The second line of cases does not, however, convince us that Thomas's motion is an appropriate one under Rule 60(b). While these cases give the district court an opportunity to make corrections to its judgment which might otherwise result in a reversal of that judgment on appeal due to an intervening decision,
our review of the law indicates district courts seem to take this opportunity only when it is absolutely clear that the outcome of the former judgment would be reversed on appeal. See, e.g., United States v. Ginsburg, 705 F. Supp. 1310, 1326 n.2 (N.D. Ill. 1989) (granting 60(b)(6) relief since the prior judgment represented a "demonstrably incorrect result" in the light of "new and controlling authority" which would "compel its reversal"), aff'd 909 F.2d 982 (7th Cir. 1990). Using Rule 60(b) in this way enhances efficiency and promotes the smooth flow of litigation, for the outcome of the pending appeal is certain. In this case, however, the result we reached in our prior opinion -- denying Thomas relief on his ineffective assistance claim -- was not "demonstrably incorrect," as the Supreme Court's Lindh decision did not alter the substantive rule of law at issue; only the standard of review changed. Cf. Norgaard, 121 F.3d at 1077 (evaluating how "startling the change" in the law was). For this reason, we seriously doubt that granting Thomas's 60(b) motion would accomplish much more than inducing the State of Illinois to appeal our decision (since, as its procedural history shows, this is a highly litigated death penalty case in which the parties have already skirmished multiple times on the ineffective assistance issue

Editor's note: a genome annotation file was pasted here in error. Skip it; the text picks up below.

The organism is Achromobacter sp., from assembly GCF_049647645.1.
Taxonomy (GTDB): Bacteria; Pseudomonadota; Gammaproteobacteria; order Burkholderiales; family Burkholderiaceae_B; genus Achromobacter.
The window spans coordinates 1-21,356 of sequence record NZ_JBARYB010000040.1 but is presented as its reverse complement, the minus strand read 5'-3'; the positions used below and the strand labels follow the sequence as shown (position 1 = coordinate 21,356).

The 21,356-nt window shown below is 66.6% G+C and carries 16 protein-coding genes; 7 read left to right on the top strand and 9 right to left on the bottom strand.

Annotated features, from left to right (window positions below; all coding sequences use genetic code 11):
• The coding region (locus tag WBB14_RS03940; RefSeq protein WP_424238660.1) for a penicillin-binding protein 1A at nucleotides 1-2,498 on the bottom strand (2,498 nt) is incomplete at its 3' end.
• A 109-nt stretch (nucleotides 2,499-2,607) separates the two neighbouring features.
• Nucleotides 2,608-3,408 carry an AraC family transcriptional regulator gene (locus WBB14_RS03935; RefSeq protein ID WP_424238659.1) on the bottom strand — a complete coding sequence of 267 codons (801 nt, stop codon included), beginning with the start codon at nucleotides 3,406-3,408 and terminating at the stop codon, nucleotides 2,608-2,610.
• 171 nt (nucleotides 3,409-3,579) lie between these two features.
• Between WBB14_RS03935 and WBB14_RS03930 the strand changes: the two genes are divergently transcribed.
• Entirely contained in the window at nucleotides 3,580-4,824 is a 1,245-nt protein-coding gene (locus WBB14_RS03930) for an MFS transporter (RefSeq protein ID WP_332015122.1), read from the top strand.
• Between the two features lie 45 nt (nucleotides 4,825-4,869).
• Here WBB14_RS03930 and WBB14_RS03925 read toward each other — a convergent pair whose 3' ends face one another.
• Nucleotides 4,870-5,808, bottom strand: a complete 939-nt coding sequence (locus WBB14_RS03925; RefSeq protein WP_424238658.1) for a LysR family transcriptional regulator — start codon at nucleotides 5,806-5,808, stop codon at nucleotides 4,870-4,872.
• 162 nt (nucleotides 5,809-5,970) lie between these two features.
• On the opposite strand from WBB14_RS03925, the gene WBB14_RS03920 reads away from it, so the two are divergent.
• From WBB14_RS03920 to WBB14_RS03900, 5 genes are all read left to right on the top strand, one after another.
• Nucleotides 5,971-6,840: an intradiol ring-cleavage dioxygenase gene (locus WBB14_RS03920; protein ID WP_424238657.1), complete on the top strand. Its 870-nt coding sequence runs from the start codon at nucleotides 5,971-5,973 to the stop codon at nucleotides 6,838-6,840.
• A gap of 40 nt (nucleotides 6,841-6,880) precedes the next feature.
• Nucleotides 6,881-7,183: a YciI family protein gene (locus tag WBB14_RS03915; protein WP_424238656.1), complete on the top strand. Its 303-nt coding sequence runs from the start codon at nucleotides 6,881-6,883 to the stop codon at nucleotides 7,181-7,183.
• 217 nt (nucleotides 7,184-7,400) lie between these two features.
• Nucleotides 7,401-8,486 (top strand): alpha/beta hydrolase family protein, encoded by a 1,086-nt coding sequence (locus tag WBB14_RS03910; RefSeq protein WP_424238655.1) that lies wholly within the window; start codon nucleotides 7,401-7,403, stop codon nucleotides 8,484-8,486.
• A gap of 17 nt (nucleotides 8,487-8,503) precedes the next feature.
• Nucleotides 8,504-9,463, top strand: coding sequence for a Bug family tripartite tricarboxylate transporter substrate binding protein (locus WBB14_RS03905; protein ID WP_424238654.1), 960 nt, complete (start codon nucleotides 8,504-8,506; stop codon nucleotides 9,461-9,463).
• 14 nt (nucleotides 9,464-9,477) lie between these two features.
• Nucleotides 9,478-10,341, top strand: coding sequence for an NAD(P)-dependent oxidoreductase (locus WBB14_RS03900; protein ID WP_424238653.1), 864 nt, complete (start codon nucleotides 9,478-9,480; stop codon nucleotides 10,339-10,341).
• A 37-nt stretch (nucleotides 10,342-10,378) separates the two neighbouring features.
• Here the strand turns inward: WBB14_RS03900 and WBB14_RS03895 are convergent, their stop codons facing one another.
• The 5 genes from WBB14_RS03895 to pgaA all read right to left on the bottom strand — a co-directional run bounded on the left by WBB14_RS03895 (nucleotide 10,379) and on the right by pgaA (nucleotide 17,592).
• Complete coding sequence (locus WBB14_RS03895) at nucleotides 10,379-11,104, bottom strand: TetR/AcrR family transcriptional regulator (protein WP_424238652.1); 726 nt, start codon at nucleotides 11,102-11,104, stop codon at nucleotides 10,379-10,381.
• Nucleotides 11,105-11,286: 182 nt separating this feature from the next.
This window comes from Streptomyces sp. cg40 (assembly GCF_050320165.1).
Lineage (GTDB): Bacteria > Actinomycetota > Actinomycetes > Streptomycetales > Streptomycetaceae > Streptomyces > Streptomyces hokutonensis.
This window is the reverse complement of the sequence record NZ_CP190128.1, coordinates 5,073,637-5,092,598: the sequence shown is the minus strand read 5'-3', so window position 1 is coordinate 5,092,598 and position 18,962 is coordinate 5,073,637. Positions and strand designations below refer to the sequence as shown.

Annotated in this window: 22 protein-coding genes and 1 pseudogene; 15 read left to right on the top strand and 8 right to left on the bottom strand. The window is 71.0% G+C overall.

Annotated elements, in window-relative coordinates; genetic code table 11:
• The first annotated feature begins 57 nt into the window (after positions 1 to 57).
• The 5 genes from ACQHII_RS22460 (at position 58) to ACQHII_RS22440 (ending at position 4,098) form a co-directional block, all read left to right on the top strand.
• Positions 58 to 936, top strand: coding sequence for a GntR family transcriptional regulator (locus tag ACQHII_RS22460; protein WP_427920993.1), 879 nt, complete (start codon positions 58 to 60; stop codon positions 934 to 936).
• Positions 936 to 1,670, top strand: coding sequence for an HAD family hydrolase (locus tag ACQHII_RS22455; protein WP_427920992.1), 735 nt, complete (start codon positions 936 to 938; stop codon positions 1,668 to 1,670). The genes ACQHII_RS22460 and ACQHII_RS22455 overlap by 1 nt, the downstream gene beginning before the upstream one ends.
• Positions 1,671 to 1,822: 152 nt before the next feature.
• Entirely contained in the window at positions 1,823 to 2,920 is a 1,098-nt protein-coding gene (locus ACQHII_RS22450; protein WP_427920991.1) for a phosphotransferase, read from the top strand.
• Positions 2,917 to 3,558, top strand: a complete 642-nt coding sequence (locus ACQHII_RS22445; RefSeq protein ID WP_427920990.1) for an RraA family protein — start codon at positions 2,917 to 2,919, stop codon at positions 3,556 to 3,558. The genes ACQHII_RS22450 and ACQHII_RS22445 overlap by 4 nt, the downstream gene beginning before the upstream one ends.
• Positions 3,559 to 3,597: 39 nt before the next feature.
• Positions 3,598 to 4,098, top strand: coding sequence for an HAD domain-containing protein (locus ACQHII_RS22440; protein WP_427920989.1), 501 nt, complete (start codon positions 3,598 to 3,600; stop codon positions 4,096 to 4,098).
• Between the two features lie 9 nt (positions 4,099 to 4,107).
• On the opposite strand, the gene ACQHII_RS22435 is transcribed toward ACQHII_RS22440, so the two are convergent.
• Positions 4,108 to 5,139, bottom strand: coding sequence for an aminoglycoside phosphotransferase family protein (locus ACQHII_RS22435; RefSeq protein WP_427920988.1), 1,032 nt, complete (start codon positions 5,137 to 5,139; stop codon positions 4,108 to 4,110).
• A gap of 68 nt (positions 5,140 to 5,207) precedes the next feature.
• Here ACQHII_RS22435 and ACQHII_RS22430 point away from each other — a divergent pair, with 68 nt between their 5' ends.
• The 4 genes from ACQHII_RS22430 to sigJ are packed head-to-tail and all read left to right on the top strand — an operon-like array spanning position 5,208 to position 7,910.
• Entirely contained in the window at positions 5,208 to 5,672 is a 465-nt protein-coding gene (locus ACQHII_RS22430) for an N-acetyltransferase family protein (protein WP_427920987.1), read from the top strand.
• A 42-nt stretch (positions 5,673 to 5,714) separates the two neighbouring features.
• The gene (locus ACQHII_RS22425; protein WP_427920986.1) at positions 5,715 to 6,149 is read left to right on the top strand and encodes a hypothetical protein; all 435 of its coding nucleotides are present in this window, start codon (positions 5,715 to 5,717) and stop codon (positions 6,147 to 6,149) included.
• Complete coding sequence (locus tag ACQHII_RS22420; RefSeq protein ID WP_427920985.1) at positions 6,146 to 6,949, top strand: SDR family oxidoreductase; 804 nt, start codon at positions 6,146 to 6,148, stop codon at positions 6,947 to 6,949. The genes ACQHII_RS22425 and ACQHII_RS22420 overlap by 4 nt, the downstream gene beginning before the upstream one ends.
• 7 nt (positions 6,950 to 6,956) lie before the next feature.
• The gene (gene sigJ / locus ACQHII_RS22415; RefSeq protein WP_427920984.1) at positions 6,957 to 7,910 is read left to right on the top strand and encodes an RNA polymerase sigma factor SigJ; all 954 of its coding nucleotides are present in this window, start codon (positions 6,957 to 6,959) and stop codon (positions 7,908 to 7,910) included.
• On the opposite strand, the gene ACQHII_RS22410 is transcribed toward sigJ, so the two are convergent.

), which would merely replace Thomas's current appeal of our § 2254 decision and which would present exactly the same issues. See 12 MOORE'S FEDERAL PRACTICE § 60.67[a] ("If the litigant is concerned with matters of law . . . there is no reason to insist on a Rule 60(b) proceeding at all. Indeed, insisting on district court 'reconsideration' of these sorts of matters when they could be addressed in the appeal itself may be sanctionable as a needless duplication of proceedings."). Since the appellate court will review Thomas's ineffective assistance claim de novo, the appellant-appellee switch would be of no significance.
Given that Thomas's ineffective assistance claim, argued under the correct standard of review, is already squarely before the appellate court, see Appellant's Br. at 18, and will remain or be refiled there no matter what our ruling, we must wonder why Thomas has filed this 60(b) motion at all. It can accomplish nothing but to delay this case, and while we express no opinion as to whether that is what Thomas intended to achieve,